Growing up together, Mitch and Dave were inseparable best friends, but as the years have passed they've slowly drifted apart. While Dave is an overworked lawyer, husband and father of three, Mitch has remained a single, quasi-employed man-child who has never met a responsibility he liked. To Mitch, Dave has it all: beautiful wife Jamie, kids who adore him and a high-paying job at a prestigious law firm. To Dave, living Mitchs stress free life without obligation or consequence would be a dream come true.
Following a drunken night out together, Mitch and Dave's worlds are turned upside down when they wake up in each other's bodies and proceed to freak the &*#@ out.
Despite the freedom from their normal routines and habits, the guys soon discover that each other's lives are nowhere near as rosy as they once seemed. Further complicating matters are Dave's sexy legal associate, Sabrina, and Mitch's estranged father. With time not on their side, Mitch and Dave comically struggle to avoid completely destroying each otherís lives before they can find a way to get their old ones back.
||August 5th, 2011 (Wide) by Universal|
||November 8th, 2011 by Universal Home Entertainment, released as The Change-up|
||R for pervasive strong crude sexual content and language, some graphic nudity and drug use.|
(Rating bulletin 2180, 7/13/2011)
||One Night Stand, Buddy Comedy, Dysfunctional Family, Performing Arts, Delayed Adulthood, Relationships Gone Wrong, Mid-Life Crisis, Body Swap|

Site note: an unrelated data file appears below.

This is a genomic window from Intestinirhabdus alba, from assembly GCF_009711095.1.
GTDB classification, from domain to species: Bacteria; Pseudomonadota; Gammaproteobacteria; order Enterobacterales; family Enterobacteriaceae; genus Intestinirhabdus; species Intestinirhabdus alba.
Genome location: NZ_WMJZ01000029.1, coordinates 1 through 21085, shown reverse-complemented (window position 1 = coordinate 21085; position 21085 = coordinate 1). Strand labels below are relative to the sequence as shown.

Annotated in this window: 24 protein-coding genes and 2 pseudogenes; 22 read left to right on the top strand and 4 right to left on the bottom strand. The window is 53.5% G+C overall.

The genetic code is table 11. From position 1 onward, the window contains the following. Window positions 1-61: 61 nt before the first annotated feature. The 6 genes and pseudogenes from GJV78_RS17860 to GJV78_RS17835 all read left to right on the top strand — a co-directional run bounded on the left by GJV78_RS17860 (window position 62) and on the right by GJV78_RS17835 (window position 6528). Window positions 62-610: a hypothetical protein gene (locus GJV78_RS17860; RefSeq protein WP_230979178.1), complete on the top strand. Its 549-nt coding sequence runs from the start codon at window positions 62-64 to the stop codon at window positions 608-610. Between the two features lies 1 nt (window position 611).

|Production Method:||Live Action|
|Creative Type:||Contemporary Fiction|
||Relativity Media, Universal Pictures, Original Film, Big Kid Pictures|
It was a record-breaking week on Blu-ray as Harry Potter and the Deathly Hallows, Part 2 made its debut on the home market. That film crushed competition selling 2.71 million units / $60.75 million during its debut, which is even more impressive, as it was released on Friday and not Tuesday. By comparison, Avatar sold 2.55 million units and generated $52.80 million during its debut. (It was also a Friday release, so the comparisons are valid.) Its opening Blu-ray ratio was 49%, which is a little lower than some first run releases have earned. However, I think some of the people who are most likely to buy the films on high definition would either grab the Box Set, or perhaps are waiting for next year's Uber collection. Even without taking into account the box set numbers, the film is instantly in seventh place on the all time chart and, by this time next week, it should be in second place. (It will be a while before Avatar is dethroned).
While there were a few new releases on this week's DVD Sale Chart, one of them dominated so thoroughly that the others pale in comparison. Harry Potter and the Deathly Hallows, Part 2 opened with 2.83 million units sold and $42.22 million in sales. This is about 800,000 more units than Part 1 sold during its first week of release, and it is already in fourth place for the year. And this doesn't take into account the Box Set, which placed 13th with 98,000 units / $4.82 million.